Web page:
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555 Car Flasher unit circuit Answered

Hi,
I'm wanting to put some led indicators in my car because they are so efficient but my current flasher unit isn't designed to run such a low load.  It is also relay based which probably isn't the most efficient way of doing things and with it being an old mini it sometimes rattles itself at whatever rate it feels like flashing at at the time so I wanted to use a transistor instead.
I've come up with the circuit attached and built it but when it is running all the indicator lights for the hazzards, the transistor gets hot!
Surely there is a better way of doing it?
Could someone have a look and see what could be changed? I don't know much about transistors but I know that I'd be better getting it to 'saturate' and act as a low resistance switch but I don't know how to achieve that.  It also has to run under two loads, indicators and hazzards, and has to flash at the same rate for each - between 1hz and 2hz.

http://www.dprg.org/tutorials/2005-11a/index.html
I think a variation of this circuit might be better (it makes use of the discharge pin rather than the output pin), with the load at the ground side of the transistor because it has to be an output pin on the flasher unit.

I've got some BFY51, BUY82, BD743B so it would be great to use one of them.

in short: what's the best solid state fixed rate 12v flasher driver using a 555 that can supply around 2 amps using as few parts as possible?

Thanks for your time, and sorry if I've done anything wrong!

Comments

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jim_2000
jim_2000

9 years ago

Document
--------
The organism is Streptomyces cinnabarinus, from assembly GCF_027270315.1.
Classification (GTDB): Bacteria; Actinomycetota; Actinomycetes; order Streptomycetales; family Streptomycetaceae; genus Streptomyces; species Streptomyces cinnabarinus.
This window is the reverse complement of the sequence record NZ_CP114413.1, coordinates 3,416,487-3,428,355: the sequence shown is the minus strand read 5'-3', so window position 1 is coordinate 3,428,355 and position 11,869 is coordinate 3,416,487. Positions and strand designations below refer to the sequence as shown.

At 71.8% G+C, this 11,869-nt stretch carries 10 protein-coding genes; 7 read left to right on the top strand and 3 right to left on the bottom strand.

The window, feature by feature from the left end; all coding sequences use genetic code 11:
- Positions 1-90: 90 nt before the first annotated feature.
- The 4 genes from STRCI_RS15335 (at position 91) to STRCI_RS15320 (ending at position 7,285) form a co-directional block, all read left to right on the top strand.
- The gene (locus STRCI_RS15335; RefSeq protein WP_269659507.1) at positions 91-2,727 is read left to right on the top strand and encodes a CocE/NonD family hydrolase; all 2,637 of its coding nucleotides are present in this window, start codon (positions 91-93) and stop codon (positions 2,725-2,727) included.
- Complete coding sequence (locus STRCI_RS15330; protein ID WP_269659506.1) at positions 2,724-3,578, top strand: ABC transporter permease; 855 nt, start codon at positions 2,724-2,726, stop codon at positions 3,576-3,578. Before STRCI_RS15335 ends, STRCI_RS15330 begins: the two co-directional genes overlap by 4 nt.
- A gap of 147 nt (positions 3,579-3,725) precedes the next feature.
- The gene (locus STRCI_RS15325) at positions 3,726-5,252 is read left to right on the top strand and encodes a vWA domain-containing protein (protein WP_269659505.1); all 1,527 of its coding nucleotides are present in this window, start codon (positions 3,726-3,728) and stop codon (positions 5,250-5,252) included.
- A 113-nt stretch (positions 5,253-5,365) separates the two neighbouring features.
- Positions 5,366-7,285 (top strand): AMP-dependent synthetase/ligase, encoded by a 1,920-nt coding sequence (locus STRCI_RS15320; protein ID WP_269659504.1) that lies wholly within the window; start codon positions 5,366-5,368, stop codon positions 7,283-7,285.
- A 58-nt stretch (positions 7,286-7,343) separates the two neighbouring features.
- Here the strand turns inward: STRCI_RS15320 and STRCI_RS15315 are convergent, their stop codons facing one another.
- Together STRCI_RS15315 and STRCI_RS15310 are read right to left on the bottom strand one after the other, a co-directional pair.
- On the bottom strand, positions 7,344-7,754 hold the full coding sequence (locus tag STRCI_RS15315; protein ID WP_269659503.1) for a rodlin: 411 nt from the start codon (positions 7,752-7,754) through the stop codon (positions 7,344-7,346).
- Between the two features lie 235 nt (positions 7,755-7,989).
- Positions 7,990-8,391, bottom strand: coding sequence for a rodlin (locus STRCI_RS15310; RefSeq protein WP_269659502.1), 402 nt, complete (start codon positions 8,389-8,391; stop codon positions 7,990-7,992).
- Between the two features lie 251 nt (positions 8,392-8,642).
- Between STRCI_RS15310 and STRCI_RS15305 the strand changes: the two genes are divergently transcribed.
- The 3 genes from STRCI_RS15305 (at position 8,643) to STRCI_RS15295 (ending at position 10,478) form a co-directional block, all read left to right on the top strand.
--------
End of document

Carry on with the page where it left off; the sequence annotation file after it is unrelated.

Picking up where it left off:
I second the N channel Mosfet, less voltage drop, less heat the IRF540 looks like a direct swap

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Goodhart
Goodhart

9 years ago

I think you are trying to sink too much current.

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arichardson
arichardson

Reply 9 years ago

But I thought if I got the transistor to saturate then its resistance drops to nearly zero and it won't warm up. The leds that I want to put in will draw less than an amp in total. Thanks for your help, I'll look into building a small heatsink, or use a higher rated transistor :)
Can anyone think of what else I could do to improve the circuit?
Cheers!

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steveastrouk
steveastrouk

Reply 9 years ago

It ISN'T nearly zero ! The voltage across the transistor is probably still 1V or so, and you haven't said how much current your lamps draw.

Try an IRF540 mosfet instead.

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arichardson
arichardson

Reply 9 years ago

If the led lamps draw less than 1amp, and the transistor drops 1v then there's just 1w to dissipate which I might be able to make a small heat sink for.

Would a irf540 be a straight swap into this circuit?

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Goodhart
Goodhart

Reply 9 years ago

it is a mosfet after all....a metal oxide semiconductor field effect transistor.

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steveastrouk
steveastrouk

Reply 9 years ago

You can get away with a small heatsink.